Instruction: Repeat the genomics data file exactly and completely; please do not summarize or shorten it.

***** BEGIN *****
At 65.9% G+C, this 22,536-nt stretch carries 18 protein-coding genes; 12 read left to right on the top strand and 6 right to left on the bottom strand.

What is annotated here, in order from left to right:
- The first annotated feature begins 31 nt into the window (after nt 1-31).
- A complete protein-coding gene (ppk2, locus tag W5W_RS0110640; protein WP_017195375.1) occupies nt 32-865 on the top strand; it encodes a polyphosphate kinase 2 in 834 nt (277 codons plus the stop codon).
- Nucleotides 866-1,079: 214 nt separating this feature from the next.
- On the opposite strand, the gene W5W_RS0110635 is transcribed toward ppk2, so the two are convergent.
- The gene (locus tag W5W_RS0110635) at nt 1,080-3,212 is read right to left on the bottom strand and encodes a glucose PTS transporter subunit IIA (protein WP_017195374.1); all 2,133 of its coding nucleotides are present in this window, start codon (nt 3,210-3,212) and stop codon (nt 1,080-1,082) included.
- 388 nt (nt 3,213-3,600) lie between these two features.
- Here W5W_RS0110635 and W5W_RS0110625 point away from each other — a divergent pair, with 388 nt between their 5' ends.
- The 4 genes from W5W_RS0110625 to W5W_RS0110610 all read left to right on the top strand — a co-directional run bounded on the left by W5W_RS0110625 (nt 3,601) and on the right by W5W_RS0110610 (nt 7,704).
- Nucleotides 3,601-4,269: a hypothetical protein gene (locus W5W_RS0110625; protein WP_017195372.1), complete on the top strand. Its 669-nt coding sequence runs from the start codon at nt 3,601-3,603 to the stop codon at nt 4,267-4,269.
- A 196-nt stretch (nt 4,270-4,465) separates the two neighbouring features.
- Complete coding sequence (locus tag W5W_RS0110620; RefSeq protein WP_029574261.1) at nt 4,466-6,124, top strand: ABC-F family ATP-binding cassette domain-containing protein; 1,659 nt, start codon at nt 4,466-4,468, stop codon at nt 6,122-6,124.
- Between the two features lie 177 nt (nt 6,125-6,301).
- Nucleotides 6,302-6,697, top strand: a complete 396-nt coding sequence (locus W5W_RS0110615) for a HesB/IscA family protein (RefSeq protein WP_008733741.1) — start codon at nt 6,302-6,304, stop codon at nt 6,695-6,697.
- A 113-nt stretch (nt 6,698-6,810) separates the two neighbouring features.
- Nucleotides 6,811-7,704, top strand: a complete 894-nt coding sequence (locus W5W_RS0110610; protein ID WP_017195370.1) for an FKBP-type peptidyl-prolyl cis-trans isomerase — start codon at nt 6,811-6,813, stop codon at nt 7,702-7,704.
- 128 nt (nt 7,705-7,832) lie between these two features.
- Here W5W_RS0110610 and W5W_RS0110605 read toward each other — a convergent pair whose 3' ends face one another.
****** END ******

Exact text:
At 65.9% G+C, this 22,536-nt stretch carries 18 protein-coding genes; 12 read left to right on the top strand and 6 right to left on the bottom strand.

What is annotated here, in order from left to right:
- The first annotated feature begins 31 nt into the window (after nt 1-31).
- A complete protein-coding gene (ppk2, locus tag W5W_RS0110640; protein WP_017195375.1) occupies nt 32-865 on the top strand; it encodes a polyphosphate kinase 2 in 834 nt (277 codons plus the stop codon).
- Nucleotides 866-1,079: 214 nt separating this feature from the next.
- On the opposite strand, the gene W5W_RS0110635 is transcribed toward ppk2, so the two are convergent.
- The gene (locus tag W5W_RS0110635) at nt 1,080-3,212 is read right to left on the bottom strand and encodes a glucose PTS transporter subunit IIA (protein WP_017195374.1); all 2,133 of its coding nucleotides are present in this window, start codon (nt 3,210-3,212) and stop codon (nt 1,080-1,082) included.
- 388 nt (nt 3,213-3,600) lie between these two features.
- Here W5W_RS0110635 and W5W_RS0110625 point away from each other — a divergent pair, with 388 nt between their 5' ends.
- The 4 genes from W5W_RS0110625 to W5W_RS0110610 all read left to right on the top strand — a co-directional run bounded on the left by W5W_RS0110625 (nt 3,601) and on the right by W5W_RS0110610 (nt 7,704).
- Nucleotides 3,601-4,269: a hypothetical protein gene (locus W5W_RS0110625; protein WP_017195372.1), complete on the top strand. Its 669-nt coding sequence runs from the start codon at nt 3,601-3,603 to the stop codon at nt 4,267-4,269.
- A 196-nt stretch (nt 4,270-4,465) separates the two neighbouring features.
- Complete coding sequence (locus tag W5W_RS0110620; RefSeq protein WP_029574261.1) at nt 4,466-6,124, top strand: ABC-F family ATP-binding cassette domain-containing protein; 1,659 nt, start codon at nt 4,466-4,468, stop codon at nt 6,122-6,124.
- Between the two features lie 177 nt (nt 6,125-6,301).
- Nucleotides 6,302-6,697, top strand: a complete 396-nt coding sequence (locus W5W_RS0110615) for a HesB/IscA family protein (RefSeq protein WP_008733741.1) — start codon at nt 6,302-6,304, stop codon at nt 6,695-6,697.
- A 113-nt stretch (nt 6,698-6,810) separates the two neighbouring features.
- Nucleotides 6,811-7,704, top strand: a complete 894-nt coding sequence (locus W5W_RS0110610; protein ID WP_017195370.1) for an FKBP-type peptidyl-prolyl cis-trans isomerase — start codon at nt 6,811-6,813, stop codon at nt 7,702-7,704.
- 128 nt (nt 7,705-7,832) lie between these two features.
- Here W5W_RS0110610 and W5W_RS0110605 read toward each other — a convergent pair whose 3' ends face one another.